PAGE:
Just Married? 6 Estate Planning Essentials for Newlyweds—Part 2
As we head into the peak of wedding season, if you are a newlywed or are about to tie the knot, add “estate planning” to your do list. And yes, we imagine that at this happiest time of your life, planning for your potential incapacity and eventual death is probably the farthest thing from your mind, but getting it handled as part of your wedding planning is the greatest gift you can give your soon-to-be spouse.
First, be aware of the impact of doing nothing. If you were to become hospitalized for any reason prior to your wedding day, the person you love most in the world would not have the legal authority to make your medical decisions and may not even have the authority to see you in the hospital. Your beloved would have no access to your bank accounts and could even be put into a position of having to move out of your shared home abruptly in the event of your death.
Indeed, once your marriage is official, your relationship becomes entirely different from both a legal and financial perspective. With this in mind, last week in part one, we discussed the first three of six essential items you need to address in your plan, and here we cover the final three.
4. Durable Financial Power of Attorney
As we touched on last week in part one, estate planning is not just about planning for what happens when you die. It is equally important—if not even more so—to plan for your potential incapacity due to a serious accident or illness.
If you become incapacitated and have not legally named someone to handle your financial and legal interests, your spouse would have to petition the court to be appointed as your guardian or conservator to handle your affairs. Though your spouse would typically be given priority, this is not always the case, and the court could choose someone else.
The person the court appoints could be a family member you would never want having control over your life, or it could even be a crooked professional guardian, who would charge exorbitant fees, keep you isolated from your family, and sell off your assets for their own benefit. In any case, if you have not chosen someone to make your financial and legal decisions in the event of your incapacity, the court will choose for you.
To ensure your spouse has the ability to make these decisions, you should create a power of attorney documents to give him or her this legal authority. You actually need two of these documents, and the first one is a durable financial power of attorney. A durable financial power of attorney would grant your spouse the immediate authority to manage your financial, legal, and business affairs in the event of your incapacity.
With a durable financial power of attorney, your spouse would have a broad range of powers to handle things like paying your bills and taxes, running your business, collecting government benefits, and selling your home, as well as managing your banking and investment accounts. Granting durable financial power of attorney is especially important if you live together before you get married because, without it, the person named by the court could legally force your soon-to-be spouse out with little to no notice, leaving your beloved homeless.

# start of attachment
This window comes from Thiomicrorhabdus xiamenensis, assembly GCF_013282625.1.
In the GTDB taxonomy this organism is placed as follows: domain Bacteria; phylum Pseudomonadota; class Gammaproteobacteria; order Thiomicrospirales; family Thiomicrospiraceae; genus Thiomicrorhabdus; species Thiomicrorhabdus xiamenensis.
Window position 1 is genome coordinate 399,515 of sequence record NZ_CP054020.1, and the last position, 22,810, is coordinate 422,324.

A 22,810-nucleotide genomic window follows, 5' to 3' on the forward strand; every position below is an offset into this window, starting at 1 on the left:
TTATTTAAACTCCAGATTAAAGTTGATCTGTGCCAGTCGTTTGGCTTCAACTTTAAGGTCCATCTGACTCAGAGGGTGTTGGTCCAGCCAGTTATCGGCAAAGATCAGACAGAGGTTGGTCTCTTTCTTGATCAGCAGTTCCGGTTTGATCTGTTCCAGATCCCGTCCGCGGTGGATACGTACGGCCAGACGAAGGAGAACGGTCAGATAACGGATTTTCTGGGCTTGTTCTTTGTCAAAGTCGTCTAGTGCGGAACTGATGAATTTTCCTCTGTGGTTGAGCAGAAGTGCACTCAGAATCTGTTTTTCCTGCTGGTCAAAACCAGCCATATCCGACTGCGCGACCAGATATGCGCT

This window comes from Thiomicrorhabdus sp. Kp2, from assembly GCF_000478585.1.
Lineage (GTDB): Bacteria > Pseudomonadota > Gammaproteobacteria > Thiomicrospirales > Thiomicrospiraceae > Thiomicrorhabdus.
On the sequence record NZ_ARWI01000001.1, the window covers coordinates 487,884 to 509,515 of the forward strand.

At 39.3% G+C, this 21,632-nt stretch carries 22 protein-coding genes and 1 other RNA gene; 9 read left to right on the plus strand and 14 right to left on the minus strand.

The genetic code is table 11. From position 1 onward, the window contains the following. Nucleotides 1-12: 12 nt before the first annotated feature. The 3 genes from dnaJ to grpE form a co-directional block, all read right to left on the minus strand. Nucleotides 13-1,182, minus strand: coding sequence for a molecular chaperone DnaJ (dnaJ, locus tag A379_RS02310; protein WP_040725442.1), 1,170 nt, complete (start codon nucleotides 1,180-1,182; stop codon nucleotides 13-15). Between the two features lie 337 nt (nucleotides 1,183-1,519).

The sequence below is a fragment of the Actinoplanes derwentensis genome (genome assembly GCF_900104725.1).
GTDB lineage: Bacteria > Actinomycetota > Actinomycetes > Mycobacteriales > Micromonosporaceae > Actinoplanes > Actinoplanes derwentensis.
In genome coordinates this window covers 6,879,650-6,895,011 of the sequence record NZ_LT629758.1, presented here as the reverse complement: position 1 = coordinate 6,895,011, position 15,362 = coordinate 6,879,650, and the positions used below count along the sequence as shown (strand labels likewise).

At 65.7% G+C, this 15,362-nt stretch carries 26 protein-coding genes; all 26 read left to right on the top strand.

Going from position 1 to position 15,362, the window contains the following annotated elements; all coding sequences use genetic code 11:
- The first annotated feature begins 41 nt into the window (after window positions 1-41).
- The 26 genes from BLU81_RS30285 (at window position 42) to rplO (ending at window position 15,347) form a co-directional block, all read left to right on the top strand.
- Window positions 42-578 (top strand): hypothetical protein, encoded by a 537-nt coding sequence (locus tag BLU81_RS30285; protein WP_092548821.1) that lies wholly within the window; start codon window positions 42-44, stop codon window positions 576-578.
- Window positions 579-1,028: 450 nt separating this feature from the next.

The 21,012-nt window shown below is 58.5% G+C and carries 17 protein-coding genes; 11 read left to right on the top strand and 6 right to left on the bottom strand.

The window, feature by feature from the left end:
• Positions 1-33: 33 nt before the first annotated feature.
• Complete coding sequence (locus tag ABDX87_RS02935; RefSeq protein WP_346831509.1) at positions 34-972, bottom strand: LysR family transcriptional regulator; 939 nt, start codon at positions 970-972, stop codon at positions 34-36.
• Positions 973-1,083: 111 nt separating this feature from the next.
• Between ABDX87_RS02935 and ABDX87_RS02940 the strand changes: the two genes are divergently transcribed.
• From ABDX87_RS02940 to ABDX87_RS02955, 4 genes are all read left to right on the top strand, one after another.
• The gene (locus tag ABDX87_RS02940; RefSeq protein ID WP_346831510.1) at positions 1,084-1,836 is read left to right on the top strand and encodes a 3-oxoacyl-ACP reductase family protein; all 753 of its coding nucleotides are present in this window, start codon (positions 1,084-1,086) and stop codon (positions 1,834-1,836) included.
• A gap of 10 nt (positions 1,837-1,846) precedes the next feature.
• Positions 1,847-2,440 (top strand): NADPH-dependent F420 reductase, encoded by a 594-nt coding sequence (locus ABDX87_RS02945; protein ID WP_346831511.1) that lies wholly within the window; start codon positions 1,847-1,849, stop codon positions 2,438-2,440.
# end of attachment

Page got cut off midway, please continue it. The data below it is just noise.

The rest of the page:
The second document you will need is a medical power of attorney, which we will discuss next.
5. Medical Power of Attorney and Living Will
In addition to the durable financial power of attorney, you will also need to create a medical power of attorney. A medical power of attorney is an advance healthcare directive that would give your spouse (or someone else) the immediate legal authority to make decisions about your healthcare and medical treatment should you become incapacitated and unable to make those decisions for yourself.
For example, a medical power of attorney would allow your spouse to make decisions about your medical treatment if you are in a serious car accident or hospitalized with a debilitating illness. Without a medical power of attorney in place, your spouse would have to petition the court to become your legal guardian.
As we discussed last week, even though your spouse is generally the court’s first choice for guardian, you should spare your spouse the time, money, and trauma involved with the guardianship process by creating a medical power of attorney and naming him or her as your agent.
While a medical power of attorney allows your spouse to make healthcare decisions on your behalf during your incapacity, a living will is an advance directive that explains how you would want your medical care handled, particularly at the end of life. A medical power of attorney and a living will work closely together, and for this reason, they are sometimes combined into a single document.
Within the terms of your living will, you can spell out things, such as if and when you would want life support removed should you ever require it, whether you would want hydration and nutrition supplied, and even what kind of food you want and who can visit you in the hospital.